Bern asks Ankara to play fair in aircraft deal

The PC-21 is the latest in a long line of Pilatus training aircraft Keystone

The Swiss foreign ministry has intervened with Turkey over a boycott of trainer aircraft from the Pilatus company of Stans in central Switzerland.

This content was published on April 19, 2006 - 10:52

The move follows a decision by Ankara barring Pilatus from putting in a bid to supply the PC-21 turbo trainer to the Turkish Air Force.

A Pilatus spokesman confirmed to swissinfo earlier this month that the Turkish authorities had forbidden the company from tendering for a contract.

"The foreign ministry is informed about this matter. We have addressed the Pilatus case at the diplomatic level both in Bern and Turkey," ministry spokeswoman Carine Carey told swissinfo.

She added that the ministry would follow the matter closely.

Economics Minister Joseph Deiss has offered to try to find a solution to the problem during a visit to Turkey, which has long been on the cards.

However, the two countries have still not agreed on a date after a planned visit last September was postponed.


News of the boycott came in a letter sent to Pilatus from the Turkish defence ministry.

The Turkish Daily News reported a week ago that Pilatus had been excluded from bidding for the $500 million (SFr634.4 million) contract because of a diplomatic row between the two countries.

It quoted a defence official as saying he did not think Swiss contenders would be reliable partners in defence contracts.

Bilateral relations have been strained, particularly since 2003 when the Swiss House of Representatives recognised the "genocide" of Armenians at the time of the First World War.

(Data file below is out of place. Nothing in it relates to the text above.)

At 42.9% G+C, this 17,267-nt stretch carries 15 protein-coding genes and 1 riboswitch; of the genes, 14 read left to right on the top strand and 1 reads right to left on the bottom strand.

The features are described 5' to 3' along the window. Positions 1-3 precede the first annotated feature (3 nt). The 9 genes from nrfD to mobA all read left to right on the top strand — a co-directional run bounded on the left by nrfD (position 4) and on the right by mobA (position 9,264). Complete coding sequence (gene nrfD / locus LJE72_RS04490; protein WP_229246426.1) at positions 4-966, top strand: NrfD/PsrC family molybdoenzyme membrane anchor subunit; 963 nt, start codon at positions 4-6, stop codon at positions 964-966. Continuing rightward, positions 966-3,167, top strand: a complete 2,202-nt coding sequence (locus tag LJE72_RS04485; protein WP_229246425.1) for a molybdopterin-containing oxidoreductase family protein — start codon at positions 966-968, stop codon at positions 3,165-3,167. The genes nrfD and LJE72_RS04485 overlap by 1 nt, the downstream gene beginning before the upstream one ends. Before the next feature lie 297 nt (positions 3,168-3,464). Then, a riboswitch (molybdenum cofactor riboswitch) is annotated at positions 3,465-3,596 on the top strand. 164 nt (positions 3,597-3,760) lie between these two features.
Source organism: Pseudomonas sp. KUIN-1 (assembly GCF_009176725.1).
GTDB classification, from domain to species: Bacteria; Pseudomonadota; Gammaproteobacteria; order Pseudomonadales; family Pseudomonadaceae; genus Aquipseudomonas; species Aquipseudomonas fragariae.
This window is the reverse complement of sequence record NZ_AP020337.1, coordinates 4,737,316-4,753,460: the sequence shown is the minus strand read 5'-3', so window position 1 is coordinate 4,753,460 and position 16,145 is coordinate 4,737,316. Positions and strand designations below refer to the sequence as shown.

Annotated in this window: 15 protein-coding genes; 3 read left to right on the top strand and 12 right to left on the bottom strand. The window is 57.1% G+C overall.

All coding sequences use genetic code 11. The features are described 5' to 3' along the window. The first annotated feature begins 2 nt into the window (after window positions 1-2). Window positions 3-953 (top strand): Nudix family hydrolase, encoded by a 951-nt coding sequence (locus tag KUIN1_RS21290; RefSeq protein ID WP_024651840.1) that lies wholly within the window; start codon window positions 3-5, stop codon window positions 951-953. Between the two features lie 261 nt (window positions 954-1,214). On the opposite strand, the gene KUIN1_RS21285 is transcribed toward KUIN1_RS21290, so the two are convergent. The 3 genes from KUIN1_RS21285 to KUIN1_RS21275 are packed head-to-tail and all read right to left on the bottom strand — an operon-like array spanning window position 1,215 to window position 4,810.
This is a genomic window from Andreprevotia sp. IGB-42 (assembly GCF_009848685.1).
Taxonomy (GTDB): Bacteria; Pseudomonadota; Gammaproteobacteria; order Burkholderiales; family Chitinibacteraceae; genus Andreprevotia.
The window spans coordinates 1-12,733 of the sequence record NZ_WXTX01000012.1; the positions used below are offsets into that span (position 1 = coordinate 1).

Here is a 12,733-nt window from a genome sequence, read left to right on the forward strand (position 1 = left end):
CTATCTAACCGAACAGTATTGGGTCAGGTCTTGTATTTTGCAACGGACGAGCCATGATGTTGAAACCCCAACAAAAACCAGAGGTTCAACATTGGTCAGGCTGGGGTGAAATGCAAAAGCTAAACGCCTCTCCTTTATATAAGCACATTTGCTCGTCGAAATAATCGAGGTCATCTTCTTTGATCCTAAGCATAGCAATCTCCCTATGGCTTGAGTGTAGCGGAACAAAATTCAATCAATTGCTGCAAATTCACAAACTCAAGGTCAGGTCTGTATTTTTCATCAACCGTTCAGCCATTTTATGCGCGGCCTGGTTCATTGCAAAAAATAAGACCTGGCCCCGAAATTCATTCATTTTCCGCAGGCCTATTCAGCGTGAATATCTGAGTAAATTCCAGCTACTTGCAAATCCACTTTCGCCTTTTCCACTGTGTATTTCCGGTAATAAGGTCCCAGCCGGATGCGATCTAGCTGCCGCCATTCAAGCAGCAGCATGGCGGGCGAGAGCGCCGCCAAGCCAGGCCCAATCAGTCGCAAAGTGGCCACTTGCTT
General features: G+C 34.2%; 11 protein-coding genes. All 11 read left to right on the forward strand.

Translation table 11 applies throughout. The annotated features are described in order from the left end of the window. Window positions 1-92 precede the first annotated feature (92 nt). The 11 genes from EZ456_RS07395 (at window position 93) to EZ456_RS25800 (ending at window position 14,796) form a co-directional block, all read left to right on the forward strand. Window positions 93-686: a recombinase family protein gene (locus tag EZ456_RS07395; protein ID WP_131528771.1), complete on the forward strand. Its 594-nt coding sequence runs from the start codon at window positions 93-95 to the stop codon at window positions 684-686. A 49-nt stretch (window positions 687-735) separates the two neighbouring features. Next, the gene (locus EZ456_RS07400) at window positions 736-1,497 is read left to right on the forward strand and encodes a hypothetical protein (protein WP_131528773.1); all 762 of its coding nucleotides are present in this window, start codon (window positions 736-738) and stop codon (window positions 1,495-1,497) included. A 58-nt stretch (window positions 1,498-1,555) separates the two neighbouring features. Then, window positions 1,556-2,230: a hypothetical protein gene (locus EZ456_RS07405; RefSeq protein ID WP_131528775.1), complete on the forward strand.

However, the Swiss government does not officially speak of "genocide" but of "mass deportation" and "massacre".

Highly qualified

The chief executive of Pilatus, Oscar Schwenk, told the Tages-Anzeiger it was the first time in the company's history that the company was not allowed to bid for a deal for which it was highly qualified.

The company has been talking to Turkish authorities and companies for four years about the supply of aircraft.

In the meantime, Turkey has been in contact with other companies, including Embraer of Brazil, South Korea's Aerospace Industries and Raytheon of the United States.

"As an enterprise we can do nothing; only Bern can unblock the issue," Schwenk commented.

swissinfo with agencies

Key facts

Pilatus is the world market leader in the manufacture of single-engine turboprop aircraft and the only Swiss company to develop, produce and sell aircraft and training systems all over the world.
The company launched the development of a completely new training system, the PC-21, in 1999.
The aim was to meet the expectations of modern air forces over the next 30 years both in terms of capability and life-cycle cost.

End of insertion

In brief

The historical interpretation of the deaths or deportations of between 800,000 and 1.8 million Armenians between 1915 and 1919 has caused tensions between Turkey and many European countries.

The killings have been recognised as genocide by the parliaments of several countries, including France, Russia and Italy.

Switzerland's House of Representatives followed suit in 2003, but the Senate has not discussed the issue.

The Swiss government does not officially speak of "genocide", but of "mass deportation" and "massacre".

Relations have also been strained outside politics, particularly after Switzerland qualified for this year's World Cup soccer championships in a controversial match in Istanbul last November.

End of insertion

Articles in this story

In compliance with the JTI standards

In compliance with the JTI standards

More: SWI certified by the Journalism Trust Initiative

You can find an overview of ongoing debates with our journalists here. Please join us!

If you want to start a conversation about a topic raised in this article or want to report factual errors, email us at

Sort by

Change your password

Do you really want to delete your profile?

Your subscription could not be saved. Please try again.
Almost finished... We need to confirm your email address. To complete the subscription process, please click the link in the email we just sent you.

Discover our weekly must-reads for free!

Sign up to get our top stories straight into your mailbox.

The SBC Privacy Policy provides additional information on how your data is processed.